Cellular Aging Free Radical Hypothesis

The free radical hypothesis of aging states that free radicals in the cell damage cell macromolecules and lead to senescence and, eventually, to cell death (44-46). Free radicals are molecules that contain unpaired and reactive electrons. Various kinds of free radicals are present in the cell and come from either endogenous or exogenous sources (45). There are two major kinds of free radicals (Table 4). One is the extensively studied reactive oxygen species (ROS), which are metabolites of molecular oxygen (O2) and are the predominant species of free radicals (46,47). Examples of ROS include weakly active superoxide radical (O2), weakly reactive nonradical hydrogen peroxide (H2O2), and highly reactive hydroxyl radical (OH). These ROS can be generated and reduced to stable water through sequential reactions of oxygen with electrons (e-) and protons.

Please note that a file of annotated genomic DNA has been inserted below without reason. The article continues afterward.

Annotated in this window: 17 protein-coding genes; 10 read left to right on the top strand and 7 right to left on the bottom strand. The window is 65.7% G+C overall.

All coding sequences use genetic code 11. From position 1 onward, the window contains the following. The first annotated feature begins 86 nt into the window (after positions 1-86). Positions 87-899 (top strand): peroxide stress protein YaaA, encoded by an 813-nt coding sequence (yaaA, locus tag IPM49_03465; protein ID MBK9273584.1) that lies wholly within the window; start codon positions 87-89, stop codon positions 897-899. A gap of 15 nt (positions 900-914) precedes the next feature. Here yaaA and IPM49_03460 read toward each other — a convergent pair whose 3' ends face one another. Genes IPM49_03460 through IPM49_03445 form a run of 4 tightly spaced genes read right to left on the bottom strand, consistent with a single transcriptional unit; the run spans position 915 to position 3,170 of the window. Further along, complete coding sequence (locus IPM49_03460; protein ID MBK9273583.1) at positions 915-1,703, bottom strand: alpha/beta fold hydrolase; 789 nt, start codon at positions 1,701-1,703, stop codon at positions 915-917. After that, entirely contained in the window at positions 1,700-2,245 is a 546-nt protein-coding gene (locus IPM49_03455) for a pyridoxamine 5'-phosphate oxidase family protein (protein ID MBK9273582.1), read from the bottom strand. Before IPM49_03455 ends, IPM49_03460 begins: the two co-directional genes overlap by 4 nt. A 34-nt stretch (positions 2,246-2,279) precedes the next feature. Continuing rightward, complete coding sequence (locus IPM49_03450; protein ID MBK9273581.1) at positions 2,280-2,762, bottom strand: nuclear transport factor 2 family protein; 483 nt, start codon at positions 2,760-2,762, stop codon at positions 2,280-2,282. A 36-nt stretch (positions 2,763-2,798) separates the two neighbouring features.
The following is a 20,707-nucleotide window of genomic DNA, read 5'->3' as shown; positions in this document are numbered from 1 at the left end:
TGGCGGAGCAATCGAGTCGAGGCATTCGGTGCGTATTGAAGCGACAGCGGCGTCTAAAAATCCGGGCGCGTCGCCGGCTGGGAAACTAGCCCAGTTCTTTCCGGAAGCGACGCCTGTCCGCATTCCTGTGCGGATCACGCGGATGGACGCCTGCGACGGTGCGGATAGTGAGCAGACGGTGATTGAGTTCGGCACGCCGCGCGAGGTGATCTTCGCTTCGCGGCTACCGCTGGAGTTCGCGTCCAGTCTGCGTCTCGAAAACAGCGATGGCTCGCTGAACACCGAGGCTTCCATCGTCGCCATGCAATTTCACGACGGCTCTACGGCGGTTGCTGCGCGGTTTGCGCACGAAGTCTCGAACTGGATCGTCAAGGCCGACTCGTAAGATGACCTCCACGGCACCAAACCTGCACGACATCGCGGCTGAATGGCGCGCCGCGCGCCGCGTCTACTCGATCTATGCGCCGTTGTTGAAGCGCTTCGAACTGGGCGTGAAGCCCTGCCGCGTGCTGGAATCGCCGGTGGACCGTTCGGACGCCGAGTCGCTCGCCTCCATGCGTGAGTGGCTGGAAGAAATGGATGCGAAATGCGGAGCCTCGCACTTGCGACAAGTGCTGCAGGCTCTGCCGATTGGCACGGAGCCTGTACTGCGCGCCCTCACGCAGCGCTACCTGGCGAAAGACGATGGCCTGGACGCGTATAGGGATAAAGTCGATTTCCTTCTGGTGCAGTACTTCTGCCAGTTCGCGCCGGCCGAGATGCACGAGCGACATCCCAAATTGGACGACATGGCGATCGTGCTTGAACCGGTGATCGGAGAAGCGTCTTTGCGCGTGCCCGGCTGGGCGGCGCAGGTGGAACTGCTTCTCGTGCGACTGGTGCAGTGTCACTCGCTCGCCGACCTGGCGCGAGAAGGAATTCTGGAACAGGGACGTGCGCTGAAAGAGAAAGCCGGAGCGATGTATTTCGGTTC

The other type of free radicals is reactive nitrogen species (RNS) (Table 4). Nitric oxide (NO) is a major RNS, which is not reactive with nonradical molecules but reactive with many other free radicals such as the superoxide radical (48). NO can react with an organic-free radical and form stable nonradicals that can essentially terminate free radical chain reactions. Additionally, NO can react with superoxide radicals to produce

TABLE 4 Biologic Oxidants and Oxidation Catalysts

Name

Structure

Oxygen activation

Superoxide radical

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